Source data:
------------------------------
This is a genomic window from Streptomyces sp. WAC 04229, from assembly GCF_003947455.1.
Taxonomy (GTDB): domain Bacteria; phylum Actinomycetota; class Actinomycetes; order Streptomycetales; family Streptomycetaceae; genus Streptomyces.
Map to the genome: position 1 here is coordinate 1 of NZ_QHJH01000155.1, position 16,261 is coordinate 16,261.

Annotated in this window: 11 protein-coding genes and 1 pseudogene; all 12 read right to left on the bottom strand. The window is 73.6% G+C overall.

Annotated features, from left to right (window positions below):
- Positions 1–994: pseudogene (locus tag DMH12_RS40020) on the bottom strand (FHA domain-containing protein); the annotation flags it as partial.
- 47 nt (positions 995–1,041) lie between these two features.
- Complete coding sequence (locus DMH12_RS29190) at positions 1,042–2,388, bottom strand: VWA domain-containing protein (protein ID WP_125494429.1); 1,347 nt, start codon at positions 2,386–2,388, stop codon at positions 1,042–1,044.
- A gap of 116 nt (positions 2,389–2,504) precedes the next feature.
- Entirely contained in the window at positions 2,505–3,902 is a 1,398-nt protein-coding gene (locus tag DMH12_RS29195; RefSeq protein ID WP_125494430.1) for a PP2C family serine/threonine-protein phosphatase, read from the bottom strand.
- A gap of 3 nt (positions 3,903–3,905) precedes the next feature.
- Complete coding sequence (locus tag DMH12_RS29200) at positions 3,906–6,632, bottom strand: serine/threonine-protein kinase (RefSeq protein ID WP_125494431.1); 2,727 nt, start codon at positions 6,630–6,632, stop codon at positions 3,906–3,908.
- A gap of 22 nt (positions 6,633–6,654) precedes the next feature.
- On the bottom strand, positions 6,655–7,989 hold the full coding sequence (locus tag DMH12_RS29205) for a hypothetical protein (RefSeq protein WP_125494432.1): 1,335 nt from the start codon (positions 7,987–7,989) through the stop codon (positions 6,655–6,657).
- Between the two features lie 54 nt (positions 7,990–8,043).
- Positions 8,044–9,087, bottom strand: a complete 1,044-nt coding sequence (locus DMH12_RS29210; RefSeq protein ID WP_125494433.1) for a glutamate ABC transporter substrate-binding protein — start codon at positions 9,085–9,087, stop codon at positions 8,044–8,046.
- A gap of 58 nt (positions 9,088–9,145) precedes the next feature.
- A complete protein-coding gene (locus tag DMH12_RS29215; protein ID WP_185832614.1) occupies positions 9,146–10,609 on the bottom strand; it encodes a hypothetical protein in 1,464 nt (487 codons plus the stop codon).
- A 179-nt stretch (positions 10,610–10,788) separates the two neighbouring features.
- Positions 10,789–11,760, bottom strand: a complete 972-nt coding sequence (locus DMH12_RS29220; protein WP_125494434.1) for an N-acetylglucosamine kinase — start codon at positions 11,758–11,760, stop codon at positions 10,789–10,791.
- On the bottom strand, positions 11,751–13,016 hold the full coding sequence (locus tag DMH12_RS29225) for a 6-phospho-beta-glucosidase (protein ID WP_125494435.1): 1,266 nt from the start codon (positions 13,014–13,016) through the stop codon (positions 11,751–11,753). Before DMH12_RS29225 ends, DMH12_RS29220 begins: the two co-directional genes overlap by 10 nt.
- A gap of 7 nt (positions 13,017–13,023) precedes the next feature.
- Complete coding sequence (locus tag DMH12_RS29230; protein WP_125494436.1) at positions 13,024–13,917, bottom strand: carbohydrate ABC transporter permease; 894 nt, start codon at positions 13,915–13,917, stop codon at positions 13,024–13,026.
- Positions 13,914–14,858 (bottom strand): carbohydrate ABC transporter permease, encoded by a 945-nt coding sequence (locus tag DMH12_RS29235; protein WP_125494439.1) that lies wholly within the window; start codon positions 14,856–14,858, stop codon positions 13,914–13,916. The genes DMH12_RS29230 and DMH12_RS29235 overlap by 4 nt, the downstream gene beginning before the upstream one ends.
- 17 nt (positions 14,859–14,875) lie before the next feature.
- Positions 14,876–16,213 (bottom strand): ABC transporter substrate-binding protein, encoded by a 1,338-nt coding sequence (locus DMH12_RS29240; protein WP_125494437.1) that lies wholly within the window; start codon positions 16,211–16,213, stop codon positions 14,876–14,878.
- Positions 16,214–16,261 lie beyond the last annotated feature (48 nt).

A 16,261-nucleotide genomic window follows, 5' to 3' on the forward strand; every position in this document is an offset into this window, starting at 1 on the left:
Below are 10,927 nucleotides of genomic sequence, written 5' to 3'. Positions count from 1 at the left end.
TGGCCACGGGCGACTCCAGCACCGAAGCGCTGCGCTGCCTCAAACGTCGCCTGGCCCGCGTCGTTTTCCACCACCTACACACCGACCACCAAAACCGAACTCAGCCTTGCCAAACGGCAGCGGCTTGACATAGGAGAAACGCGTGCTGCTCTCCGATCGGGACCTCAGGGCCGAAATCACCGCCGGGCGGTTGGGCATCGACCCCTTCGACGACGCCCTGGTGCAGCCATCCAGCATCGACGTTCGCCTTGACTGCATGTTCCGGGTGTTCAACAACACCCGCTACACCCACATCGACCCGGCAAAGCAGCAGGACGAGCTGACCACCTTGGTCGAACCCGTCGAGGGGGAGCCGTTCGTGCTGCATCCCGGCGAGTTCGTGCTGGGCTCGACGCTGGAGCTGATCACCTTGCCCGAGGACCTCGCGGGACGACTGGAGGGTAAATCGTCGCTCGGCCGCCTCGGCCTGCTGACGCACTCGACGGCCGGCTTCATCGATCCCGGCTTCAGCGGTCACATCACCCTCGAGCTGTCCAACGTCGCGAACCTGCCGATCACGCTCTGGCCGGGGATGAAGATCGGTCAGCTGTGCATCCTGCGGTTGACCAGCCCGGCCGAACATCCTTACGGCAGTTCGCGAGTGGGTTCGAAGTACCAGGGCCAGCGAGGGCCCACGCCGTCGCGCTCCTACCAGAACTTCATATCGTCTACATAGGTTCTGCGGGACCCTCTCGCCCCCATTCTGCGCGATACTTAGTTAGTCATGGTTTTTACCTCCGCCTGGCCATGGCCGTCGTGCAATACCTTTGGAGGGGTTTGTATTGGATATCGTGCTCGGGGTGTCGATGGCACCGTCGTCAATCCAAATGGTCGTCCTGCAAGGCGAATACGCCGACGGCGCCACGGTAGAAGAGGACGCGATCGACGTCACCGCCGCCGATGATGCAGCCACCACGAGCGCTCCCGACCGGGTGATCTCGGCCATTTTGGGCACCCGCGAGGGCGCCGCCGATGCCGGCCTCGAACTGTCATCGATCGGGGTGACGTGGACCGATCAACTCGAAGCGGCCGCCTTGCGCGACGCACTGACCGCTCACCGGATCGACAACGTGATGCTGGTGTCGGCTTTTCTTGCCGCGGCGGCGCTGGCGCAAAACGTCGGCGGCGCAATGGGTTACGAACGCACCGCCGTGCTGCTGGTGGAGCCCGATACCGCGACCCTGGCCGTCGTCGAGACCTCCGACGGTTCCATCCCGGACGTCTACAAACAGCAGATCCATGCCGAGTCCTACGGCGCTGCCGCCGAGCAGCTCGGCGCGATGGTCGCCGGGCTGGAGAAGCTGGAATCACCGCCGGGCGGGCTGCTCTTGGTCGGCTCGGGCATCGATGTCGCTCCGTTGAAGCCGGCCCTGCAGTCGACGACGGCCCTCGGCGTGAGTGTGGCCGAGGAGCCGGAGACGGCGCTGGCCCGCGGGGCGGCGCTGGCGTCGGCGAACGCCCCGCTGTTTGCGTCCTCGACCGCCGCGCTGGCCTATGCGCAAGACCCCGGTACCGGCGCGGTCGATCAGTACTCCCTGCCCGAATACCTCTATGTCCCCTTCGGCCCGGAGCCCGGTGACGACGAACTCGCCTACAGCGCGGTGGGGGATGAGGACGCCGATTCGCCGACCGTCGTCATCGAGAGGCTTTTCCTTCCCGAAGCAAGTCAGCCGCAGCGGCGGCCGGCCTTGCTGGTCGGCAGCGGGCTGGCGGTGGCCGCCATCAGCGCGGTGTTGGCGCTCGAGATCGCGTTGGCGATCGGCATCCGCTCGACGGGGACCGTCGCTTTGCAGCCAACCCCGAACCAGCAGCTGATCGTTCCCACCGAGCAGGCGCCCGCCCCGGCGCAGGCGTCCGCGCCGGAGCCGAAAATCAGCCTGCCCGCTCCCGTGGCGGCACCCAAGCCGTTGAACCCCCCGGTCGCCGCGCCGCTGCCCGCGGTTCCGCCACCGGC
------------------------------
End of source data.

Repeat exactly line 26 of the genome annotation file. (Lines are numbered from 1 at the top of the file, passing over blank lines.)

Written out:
- Positions 14,876–16,213 (bottom strand): ABC transporter substrate-binding protein, encoded by a 1,338-nt coding sequence (locus DMH12_RS29240; protein WP_125494437.1) that lies wholly within the window; start codon positions 16,211–16,213, stop codon positions 14,876–14,878.